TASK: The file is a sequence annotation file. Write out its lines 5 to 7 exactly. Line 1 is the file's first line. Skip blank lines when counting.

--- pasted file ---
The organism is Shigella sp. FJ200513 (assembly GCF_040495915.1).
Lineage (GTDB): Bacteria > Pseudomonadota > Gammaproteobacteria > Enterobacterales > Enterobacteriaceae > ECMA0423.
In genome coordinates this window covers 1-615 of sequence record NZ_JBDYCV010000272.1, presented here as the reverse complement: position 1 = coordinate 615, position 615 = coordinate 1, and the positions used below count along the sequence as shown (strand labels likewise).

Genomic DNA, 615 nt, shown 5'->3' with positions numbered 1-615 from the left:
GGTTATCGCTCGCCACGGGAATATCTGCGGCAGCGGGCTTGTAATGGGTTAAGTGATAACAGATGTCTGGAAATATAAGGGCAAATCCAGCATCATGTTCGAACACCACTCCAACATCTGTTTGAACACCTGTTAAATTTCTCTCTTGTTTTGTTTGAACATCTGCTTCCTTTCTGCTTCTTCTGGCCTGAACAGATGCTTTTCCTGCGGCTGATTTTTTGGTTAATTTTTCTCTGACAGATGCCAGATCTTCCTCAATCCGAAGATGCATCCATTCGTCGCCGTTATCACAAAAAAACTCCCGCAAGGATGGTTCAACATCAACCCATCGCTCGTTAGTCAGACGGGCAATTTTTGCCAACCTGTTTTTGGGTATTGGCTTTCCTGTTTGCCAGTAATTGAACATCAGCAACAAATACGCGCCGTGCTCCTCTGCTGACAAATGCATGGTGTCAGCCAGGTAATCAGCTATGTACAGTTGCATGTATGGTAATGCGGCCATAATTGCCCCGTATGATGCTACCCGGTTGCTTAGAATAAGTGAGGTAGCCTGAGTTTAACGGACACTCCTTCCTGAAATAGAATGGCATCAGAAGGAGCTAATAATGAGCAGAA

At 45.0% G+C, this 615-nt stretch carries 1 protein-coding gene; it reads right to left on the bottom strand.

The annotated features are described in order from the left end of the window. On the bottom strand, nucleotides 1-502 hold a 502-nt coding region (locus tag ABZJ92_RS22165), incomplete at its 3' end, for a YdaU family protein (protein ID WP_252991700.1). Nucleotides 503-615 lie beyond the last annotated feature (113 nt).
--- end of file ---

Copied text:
GGTTATCGCTCGCCACGGGAATATCTGCGGCAGCGGGCTTGTAATGGGTTAAGTGATAACAGATGTCTGGAAATATAAGGGCAAATCCAGCATCATGTTCGAACACCACTCCAACATCTGTTTGAACACCTGTTAAATTTCTCTCTTGTTTTGTTTGAACATCTGCTTCCTTTCTGCTTCTTCTGGCCTGAACAGATGCTTTTCCTGCGGCTGATTTTTTGGTTAATTTTTCTCTGACAGATGCCAGATCTTCCTCAATCCGAAGATGCATCCATTCGTCGCCGTTATCACAAAAAAACTCCCGCAAGGATGGTTCAACATCAACCCATCGCTCGTTAGTCAGACGGGCAATTTTTGCCAACCTGTTTTTGGGTATTGGCTTTCCTGTTTGCCAGTAATTGAACATCAGCAACAAATACGCGCCGTGCTCCTCTGCTGACAAATGCATGGTGTCAGCCAGGTAATCAGCTATGTACAGTTGCATGTATGGTAATGCGGCCATAATTGCCCCGTATGATGCTACCCGGTTGCTTAGAATAAGTGAGGTAGCCTGAGTTTAACGGACACTCCTTCCTGAAATAGAATGGCATCAGAAGGAGCTAATAATGAGCAGAA

At 45.0% G+C, this 615-nt stretch carries 1 protein-coding gene; it reads right to left on the bottom strand.

The annotated features are described in order from the left end of the window. On the bottom strand, nucleotides 1-502 hold a 502-nt coding region (locus tag ABZJ92_RS22165), incomplete at its 3' end, for a YdaU family protein (protein ID WP_252991700.1). Nucleotides 503-615 lie beyond the last annotated feature (113 nt).